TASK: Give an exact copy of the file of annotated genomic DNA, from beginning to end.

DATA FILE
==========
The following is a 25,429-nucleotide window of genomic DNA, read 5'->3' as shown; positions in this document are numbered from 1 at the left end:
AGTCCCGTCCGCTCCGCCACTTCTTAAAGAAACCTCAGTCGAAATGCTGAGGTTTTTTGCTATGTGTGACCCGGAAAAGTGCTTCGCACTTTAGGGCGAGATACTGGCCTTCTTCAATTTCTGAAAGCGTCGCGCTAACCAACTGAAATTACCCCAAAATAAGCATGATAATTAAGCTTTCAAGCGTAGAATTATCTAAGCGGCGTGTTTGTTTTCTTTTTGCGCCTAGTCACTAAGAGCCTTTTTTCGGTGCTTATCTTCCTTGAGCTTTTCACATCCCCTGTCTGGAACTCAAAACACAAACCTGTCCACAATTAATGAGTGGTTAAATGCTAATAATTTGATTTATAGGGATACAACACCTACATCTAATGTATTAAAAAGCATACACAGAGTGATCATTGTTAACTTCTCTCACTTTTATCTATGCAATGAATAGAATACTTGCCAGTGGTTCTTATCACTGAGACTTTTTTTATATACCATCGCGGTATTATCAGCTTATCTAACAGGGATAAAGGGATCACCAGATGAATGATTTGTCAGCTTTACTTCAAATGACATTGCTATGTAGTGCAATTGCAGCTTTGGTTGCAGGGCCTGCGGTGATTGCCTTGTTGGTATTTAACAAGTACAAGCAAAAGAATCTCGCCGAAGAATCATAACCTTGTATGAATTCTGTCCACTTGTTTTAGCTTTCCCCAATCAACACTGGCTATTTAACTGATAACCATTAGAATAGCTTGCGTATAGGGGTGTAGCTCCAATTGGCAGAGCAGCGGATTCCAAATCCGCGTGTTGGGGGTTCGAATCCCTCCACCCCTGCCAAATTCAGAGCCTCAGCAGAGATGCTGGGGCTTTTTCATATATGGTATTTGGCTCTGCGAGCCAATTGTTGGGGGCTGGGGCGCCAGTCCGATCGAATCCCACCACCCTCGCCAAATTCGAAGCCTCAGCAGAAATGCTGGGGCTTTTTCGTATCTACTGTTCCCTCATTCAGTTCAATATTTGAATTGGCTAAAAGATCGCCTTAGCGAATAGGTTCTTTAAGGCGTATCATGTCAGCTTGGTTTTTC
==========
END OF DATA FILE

The following is a 25,429-nucleotide window of genomic DNA, read 5'->3' as shown; positions in this document are numbered from 1 at the left end:
AGTCCCGTCCGCTCCGCCACTTCTTAAAGAAACCTCAGTCGAAATGCTGAGGTTTTTTGCTATGTGTGACCCGGAAAAGTGCTTCGCACTTTAGGGCGAGATACTGGCCTTCTTCAATTTCTGAAAGCGTCGCGCTAACCAACTGAAATTACCCCAAAATAAGCATGATAATTAAGCTTTCAAGCGTAGAATTATCTAAGCGGCGTGTTTGTTTTCTTTTTGCGCCTAGTCACTAAGAGCCTTTTTTCGGTGCTTATCTTCCTTGAGCTTTTCACATCCCCTGTCTGGAACTCAAAACACAAACCTGTCCACAATTAATGAGTGGTTAAATGCTAATAATTTGATTTATAGGGATACAACACCTACATCTAATGTATTAAAAAGCATACACAGAGTGATCATTGTTAACTTCTCTCACTTTTATCTATGCAATGAATAGAATACTTGCCAGTGGTTCTTATCACTGAGACTTTTTTTATATACCATCGCGGTATTATCAGCTTATCTAACAGGGATAAAGGGATCACCAGATGAATGATTTGTCAGCTTTACTTCAAATGACATTGCTATGTAGTGCAATTGCAGCTTTGGTTGCAGGGCCTGCGGTGATTGCCTTGTTGGTATTTAACAAGTACAAGCAAAAGAATCTCGCCGAAGAATCATAACCTTGTATGAATTCTGTCCACTTGTTTTAGCTTTCCCCAATCAACACTGGCTATTTAACTGATAACCATTAGAATAGCTTGCGTATAGGGGTGTAGCTCCAATTGGCAGAGCAGCGGATTCCAAATCCGCGTGTTGGGGGTTCGAATCCCTCCACCCCTGCCAAATTCAGAGCCTCAGCAGAGATGCTGGGGCTTTTTCATATATGGTATTTGGCTCTGCGAGCCAATTGTTGGGGGCTGGGGCGCCAGTCCGATCGAATCCCACCACCCTCGCCAAATTCGAAGCCTCAGCAGAAATGCTGGGGCTTTTTCGTATCTACTGTTCCCTCATTCAGTTCAATATTTGAATTGGCTAAAAGATCGCCTTAGCGAATAGGTTCTTTAAGGCGTATCATGTCAGCTTGGTTTTTC